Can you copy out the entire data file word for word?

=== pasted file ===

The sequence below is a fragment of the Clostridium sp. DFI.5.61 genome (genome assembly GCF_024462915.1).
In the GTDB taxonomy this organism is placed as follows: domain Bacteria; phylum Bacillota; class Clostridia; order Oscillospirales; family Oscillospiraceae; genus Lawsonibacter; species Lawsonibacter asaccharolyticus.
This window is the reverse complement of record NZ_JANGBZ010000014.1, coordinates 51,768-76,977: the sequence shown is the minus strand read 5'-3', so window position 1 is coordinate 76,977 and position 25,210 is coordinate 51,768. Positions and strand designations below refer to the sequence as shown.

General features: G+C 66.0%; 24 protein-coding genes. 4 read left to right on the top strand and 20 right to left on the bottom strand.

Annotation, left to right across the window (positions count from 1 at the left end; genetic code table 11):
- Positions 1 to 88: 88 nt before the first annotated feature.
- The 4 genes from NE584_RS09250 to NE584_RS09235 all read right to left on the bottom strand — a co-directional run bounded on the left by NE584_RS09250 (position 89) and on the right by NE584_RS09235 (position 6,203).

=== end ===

The sequence below is a fragment of the Clostridium sp. DFI.5.61 genome (genome assembly GCF_024462915.1).
In the GTDB taxonomy this organism is placed as follows: domain Bacteria; phylum Bacillota; class Clostridia; order Oscillospirales; family Oscillospiraceae; genus Lawsonibacter; species Lawsonibacter asaccharolyticus.
This window is the reverse complement of record NZ_JANGBZ010000014.1, coordinates 51,768-76,977: the sequence shown is the minus strand read 5'-3', so window position 1 is coordinate 76,977 and position 25,210 is coordinate 51,768. Positions and strand designations below refer to the sequence as shown.

General features: G+C 66.0%; 24 protein-coding genes. 4 read left to right on the top strand and 20 right to left on the bottom strand.

Annotation, left to right across the window (positions count from 1 at the left end; genetic code table 11):
- Positions 1 to 88: 88 nt before the first annotated feature.
- The 4 genes from NE584_RS09250 to NE584_RS09235 all read right to left on the bottom strand — a co-directional run bounded on the left by NE584_RS09250 (position 89) and on the right by NE584_RS09235 (position 6,203).